Jarryd Hayne faces civil lawsuit for sexual assault – Civil Law
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Former NRL golden boy Jarryd Hayne was found guilty earlier this year of two counts of sexual intercourse without consent, also known as ‘sexual assault’ under the law, when of a new trial that took place after an initial jury was unable to reach a verdict.
Now, the woman recognized as his victim has brought civil proceedings against the former star, seeking compensation for the damage caused by the assault.
The second jury found Mr Hayne guilty of sexually assaulting the woman at her home in Newcastle during the 2018 NRL Grand Final.
The same jury found him not guilty on two counts of aggravated sexual assault – the alleged aggravating factor being the infliction of actual bodily harm.
Mr Hayne is currently serving a minimum prison sentence of three years and eight months at Cooma Correctional Centre, located around 400 kilometers south of Sydney.
At the time of Mr Hayne’s sentencing, the young woman, who cannot be named for legal reasons, told the court in a victim impact statement that she was deeply traumatized by the incident and that it continued to be affect his mental health.
District Court Judge Helen Syme sentenced Mr Hayne to a total of five years and nine months behind bars, noting that his conduct amounted to an extreme form of violence that the community expected the courts to take very seriously.
“The perpetrator was fully aware that the victim had not consented and went ahead anyway and forced a sexual act on her,” His Honor remarked.
She added that the woman’s express refusal increased the seriousness of the crime.
“The reliability and honesty of the victim’s testimony has been extensively tested and, in my opinion, its reliability was beyond doubt. She said ‘no’ several times,” Judge Syme said.
“The use of force was such that the victim had no prospect of physically arresting it.”
“He was at least twice his weight at 100 kilograms and an athlete in top form.”
The judge noted that Mr Hayne only stopped the attack when the woman started bleeding, not when she told him ‘no’ and ‘stop’.
The civil action, which has been filed in the NSW Supreme Court, is unlikely to proceed until Mr Hayne’s appeal against his criminal conviction is finalized.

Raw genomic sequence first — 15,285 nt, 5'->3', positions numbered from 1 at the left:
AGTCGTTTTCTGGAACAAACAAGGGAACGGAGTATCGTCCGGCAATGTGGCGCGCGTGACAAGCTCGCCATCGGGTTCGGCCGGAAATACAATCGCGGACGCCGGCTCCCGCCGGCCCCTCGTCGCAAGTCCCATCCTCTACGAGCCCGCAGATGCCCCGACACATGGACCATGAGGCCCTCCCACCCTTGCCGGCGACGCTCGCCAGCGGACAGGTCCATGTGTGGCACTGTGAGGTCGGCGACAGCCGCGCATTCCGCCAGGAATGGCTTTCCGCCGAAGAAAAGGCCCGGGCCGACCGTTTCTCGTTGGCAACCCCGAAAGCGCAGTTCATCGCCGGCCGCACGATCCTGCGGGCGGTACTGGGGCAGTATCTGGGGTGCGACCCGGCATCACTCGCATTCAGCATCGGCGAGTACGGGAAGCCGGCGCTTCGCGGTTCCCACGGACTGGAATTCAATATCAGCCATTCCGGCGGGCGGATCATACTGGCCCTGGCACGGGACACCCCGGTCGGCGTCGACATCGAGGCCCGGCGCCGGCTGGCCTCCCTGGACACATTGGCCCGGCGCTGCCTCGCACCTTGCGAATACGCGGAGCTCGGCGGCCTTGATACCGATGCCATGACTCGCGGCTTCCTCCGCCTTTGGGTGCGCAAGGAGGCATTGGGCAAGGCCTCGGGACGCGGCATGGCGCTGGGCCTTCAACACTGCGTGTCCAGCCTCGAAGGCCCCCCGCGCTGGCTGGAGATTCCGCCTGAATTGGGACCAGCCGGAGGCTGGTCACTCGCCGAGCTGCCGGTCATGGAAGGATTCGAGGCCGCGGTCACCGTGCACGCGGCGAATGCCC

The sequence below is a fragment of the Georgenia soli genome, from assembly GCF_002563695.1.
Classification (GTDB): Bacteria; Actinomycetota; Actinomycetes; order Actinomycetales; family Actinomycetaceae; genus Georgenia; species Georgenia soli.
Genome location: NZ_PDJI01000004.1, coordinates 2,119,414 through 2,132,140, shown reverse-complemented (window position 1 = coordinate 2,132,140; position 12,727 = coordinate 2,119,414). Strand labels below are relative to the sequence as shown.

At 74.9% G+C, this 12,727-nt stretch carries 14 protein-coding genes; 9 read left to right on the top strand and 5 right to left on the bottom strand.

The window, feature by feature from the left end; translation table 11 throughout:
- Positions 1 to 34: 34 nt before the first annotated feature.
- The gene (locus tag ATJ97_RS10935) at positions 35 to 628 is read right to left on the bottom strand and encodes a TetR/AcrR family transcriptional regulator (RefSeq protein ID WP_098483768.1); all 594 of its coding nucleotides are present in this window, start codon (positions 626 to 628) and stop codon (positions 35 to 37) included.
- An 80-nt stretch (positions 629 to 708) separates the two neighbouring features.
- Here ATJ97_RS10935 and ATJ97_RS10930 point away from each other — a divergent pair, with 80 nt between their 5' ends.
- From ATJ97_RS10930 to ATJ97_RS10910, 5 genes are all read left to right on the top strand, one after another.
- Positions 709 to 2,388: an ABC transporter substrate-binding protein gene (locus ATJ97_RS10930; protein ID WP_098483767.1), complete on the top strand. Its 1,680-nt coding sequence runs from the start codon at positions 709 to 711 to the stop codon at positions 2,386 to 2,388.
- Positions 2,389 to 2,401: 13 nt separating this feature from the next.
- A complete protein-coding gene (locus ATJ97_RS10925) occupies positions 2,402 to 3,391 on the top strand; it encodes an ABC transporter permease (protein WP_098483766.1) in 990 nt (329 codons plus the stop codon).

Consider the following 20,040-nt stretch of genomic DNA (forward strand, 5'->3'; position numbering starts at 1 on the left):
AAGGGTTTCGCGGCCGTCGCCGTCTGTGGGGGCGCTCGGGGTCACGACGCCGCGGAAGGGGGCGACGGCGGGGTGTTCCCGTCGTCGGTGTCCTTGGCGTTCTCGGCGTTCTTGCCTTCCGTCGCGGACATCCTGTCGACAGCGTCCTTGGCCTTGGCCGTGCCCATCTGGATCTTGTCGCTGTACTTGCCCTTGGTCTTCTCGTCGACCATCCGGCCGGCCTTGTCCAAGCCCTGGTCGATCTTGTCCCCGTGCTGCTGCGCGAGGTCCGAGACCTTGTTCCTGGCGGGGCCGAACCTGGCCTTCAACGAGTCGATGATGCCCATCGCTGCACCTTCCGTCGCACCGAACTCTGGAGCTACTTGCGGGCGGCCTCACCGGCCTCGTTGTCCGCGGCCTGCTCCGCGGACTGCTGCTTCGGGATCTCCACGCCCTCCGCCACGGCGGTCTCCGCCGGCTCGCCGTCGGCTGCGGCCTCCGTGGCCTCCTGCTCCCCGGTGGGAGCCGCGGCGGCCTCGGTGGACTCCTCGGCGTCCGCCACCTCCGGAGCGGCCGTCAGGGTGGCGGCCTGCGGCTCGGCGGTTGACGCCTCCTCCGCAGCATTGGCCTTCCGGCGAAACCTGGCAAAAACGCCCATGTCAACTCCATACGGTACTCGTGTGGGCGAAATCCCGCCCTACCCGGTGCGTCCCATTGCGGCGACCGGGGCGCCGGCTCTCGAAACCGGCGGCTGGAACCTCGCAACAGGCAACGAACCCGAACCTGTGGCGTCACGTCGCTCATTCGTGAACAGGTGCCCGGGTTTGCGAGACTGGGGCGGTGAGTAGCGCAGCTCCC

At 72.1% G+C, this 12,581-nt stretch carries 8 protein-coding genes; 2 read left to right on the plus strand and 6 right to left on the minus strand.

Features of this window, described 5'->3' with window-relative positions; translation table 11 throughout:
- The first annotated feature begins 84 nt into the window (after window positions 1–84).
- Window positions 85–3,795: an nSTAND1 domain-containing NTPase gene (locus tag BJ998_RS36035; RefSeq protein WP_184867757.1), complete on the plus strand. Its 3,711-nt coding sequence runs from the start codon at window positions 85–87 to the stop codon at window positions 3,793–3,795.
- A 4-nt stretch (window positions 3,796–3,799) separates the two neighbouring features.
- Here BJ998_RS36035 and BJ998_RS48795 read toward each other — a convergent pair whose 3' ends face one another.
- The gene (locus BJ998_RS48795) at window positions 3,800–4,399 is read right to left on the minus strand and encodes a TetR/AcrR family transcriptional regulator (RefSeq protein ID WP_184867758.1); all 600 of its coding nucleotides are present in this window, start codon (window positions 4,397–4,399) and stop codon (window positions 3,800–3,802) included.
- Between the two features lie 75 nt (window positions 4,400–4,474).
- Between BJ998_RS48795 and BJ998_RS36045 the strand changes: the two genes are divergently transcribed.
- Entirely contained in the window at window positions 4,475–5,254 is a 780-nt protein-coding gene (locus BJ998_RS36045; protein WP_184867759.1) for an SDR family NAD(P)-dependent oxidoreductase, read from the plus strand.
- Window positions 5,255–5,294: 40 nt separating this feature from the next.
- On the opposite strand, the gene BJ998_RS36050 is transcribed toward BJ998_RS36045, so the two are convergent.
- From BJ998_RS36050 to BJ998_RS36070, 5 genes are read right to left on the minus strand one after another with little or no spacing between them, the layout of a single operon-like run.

Mr Hayne has always firmly declared his innocence and his appeal to the New South Wales Court of Criminal Appeal (NSWCCA) is due to be heard in November 2021.
However, there are fears that it will be delayed due to the current backlog resulting from the COVID-19 pandemic.
Mr Hayne was sued in US civil courts by a woman known only as JV, who alleged he sexually assaulted her in 2018 while playing for the American football team, the San Francisco 49ers .
Police investigators eventually found there was insufficient evidence to prosecute Mr Hayne.
Instead, in 2017, the plaintiff brought civil proceedings against the football star for sexual assault, gender-based violence, intentional infliction of emotional distress and negligence.
Mr Hayne settled the case in 2019 for an undisclosed sum of money.
People file civil lawsuits for a variety of reasons, including contract disputes, to collect debts or seek damages for bodily injury, wrongful imprisonment or malicious prosecution (including against the police), or defamation.
The court or tribunal in which the claim is filed depends on the type of claim itself as well as the amount of money requested.
Civil suits are often initiated by means of what is called a declaration of claim.
Monetary jurisdiction in court
The New South Wales Local Court Small Claims Division hears civil claims and debts of $20,000 or less.
The General Division of the same court handles claims over $20,000 up to $100,000 (or $120,000 in certain situations).
The New South Wales District Court hears claims beyond the local court’s jurisdiction, up to $750,000, while the Supreme Court hears claims over $750,000.
If you are considering bringing civil claims or are in a position where you need to defend them, it is important to seek legal advice from a law firm specializing in civil matters.
The content of this article is intended to provide a general guide on the subject. Specialist advice should be sought regarding your particular situation.